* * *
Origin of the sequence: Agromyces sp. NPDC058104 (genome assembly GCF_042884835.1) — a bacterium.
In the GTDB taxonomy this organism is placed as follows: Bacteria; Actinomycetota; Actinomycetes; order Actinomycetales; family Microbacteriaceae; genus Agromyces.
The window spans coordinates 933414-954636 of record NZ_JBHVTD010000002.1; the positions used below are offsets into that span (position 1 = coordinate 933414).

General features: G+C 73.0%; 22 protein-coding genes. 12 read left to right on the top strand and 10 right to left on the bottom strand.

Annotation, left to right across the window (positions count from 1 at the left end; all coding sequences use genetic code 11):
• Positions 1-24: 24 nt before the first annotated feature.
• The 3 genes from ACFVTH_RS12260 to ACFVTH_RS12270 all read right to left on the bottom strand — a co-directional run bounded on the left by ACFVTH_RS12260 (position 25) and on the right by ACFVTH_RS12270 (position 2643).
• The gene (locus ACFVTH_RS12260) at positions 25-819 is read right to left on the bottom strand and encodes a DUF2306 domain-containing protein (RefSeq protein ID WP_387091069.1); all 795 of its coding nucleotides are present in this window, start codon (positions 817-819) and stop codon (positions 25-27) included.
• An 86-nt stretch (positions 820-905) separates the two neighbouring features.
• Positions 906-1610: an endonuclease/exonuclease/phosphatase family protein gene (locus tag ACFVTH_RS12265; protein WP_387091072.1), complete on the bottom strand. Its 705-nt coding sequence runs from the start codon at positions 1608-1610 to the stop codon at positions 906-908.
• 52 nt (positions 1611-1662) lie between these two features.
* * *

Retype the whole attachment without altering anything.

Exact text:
Origin of the sequence: Agromyces sp. NPDC058104 (genome assembly GCF_042884835.1) — a bacterium.
In the GTDB taxonomy this organism is placed as follows: Bacteria; Actinomycetota; Actinomycetes; order Actinomycetales; family Microbacteriaceae; genus Agromyces.
The window spans coordinates 933414-954636 of record NZ_JBHVTD010000002.1; the positions used below are offsets into that span (position 1 = coordinate 933414).

General features: G+C 73.0%; 22 protein-coding genes. 12 read left to right on the top strand and 10 right to left on the bottom strand.

Annotation, left to right across the window (positions count from 1 at the left end; all coding sequences use genetic code 11):
• Positions 1-24: 24 nt before the first annotated feature.
• The 3 genes from ACFVTH_RS12260 to ACFVTH_RS12270 all read right to left on the bottom strand — a co-directional run bounded on the left by ACFVTH_RS12260 (position 25) and on the right by ACFVTH_RS12270 (position 2643).
• The gene (locus ACFVTH_RS12260) at positions 25-819 is read right to left on the bottom strand and encodes a DUF2306 domain-containing protein (RefSeq protein ID WP_387091069.1); all 795 of its coding nucleotides are present in this window, start codon (positions 817-819) and stop codon (positions 25-27) included.
• An 86-nt stretch (positions 820-905) separates the two neighbouring features.
• Positions 906-1610: an endonuclease/exonuclease/phosphatase family protein gene (locus tag ACFVTH_RS12265; protein WP_387091072.1), complete on the bottom strand. Its 705-nt coding sequence runs from the start codon at positions 1608-1610 to the stop codon at positions 906-908.
• 52 nt (positions 1611-1662) lie between these two features.